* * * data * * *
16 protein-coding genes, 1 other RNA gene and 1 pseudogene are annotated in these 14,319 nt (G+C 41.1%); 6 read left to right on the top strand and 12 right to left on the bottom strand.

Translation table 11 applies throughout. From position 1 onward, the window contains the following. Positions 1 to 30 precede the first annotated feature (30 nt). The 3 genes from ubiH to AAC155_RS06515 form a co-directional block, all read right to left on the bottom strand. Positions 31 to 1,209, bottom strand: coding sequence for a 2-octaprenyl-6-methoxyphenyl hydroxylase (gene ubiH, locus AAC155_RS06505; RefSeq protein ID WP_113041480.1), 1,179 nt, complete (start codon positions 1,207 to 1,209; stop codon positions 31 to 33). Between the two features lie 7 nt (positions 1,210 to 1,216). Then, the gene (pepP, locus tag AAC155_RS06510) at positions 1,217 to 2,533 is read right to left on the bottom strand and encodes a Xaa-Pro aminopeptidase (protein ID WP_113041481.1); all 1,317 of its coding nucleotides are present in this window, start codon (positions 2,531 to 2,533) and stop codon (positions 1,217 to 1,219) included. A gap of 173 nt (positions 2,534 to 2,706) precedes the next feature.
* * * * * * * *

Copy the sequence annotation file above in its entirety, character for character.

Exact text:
16 protein-coding genes, 1 other RNA gene and 1 pseudogene are annotated in these 14,319 nt (G+C 41.1%); 6 read left to right on the top strand and 12 right to left on the bottom strand.

Translation table 11 applies throughout. From position 1 onward, the window contains the following. Positions 1 to 30 precede the first annotated feature (30 nt). The 3 genes from ubiH to AAC155_RS06515 form a co-directional block, all read right to left on the bottom strand. Positions 31 to 1,209, bottom strand: coding sequence for a 2-octaprenyl-6-methoxyphenyl hydroxylase (gene ubiH, locus AAC155_RS06505; RefSeq protein ID WP_113041480.1), 1,179 nt, complete (start codon positions 1,207 to 1,209; stop codon positions 31 to 33). Between the two features lie 7 nt (positions 1,210 to 1,216). Then, the gene (pepP, locus tag AAC155_RS06510) at positions 1,217 to 2,533 is read right to left on the bottom strand and encodes a Xaa-Pro aminopeptidase (protein ID WP_113041481.1); all 1,317 of its coding nucleotides are present in this window, start codon (positions 2,531 to 2,533) and stop codon (positions 1,217 to 1,219) included. A gap of 173 nt (positions 2,534 to 2,706) precedes the next feature.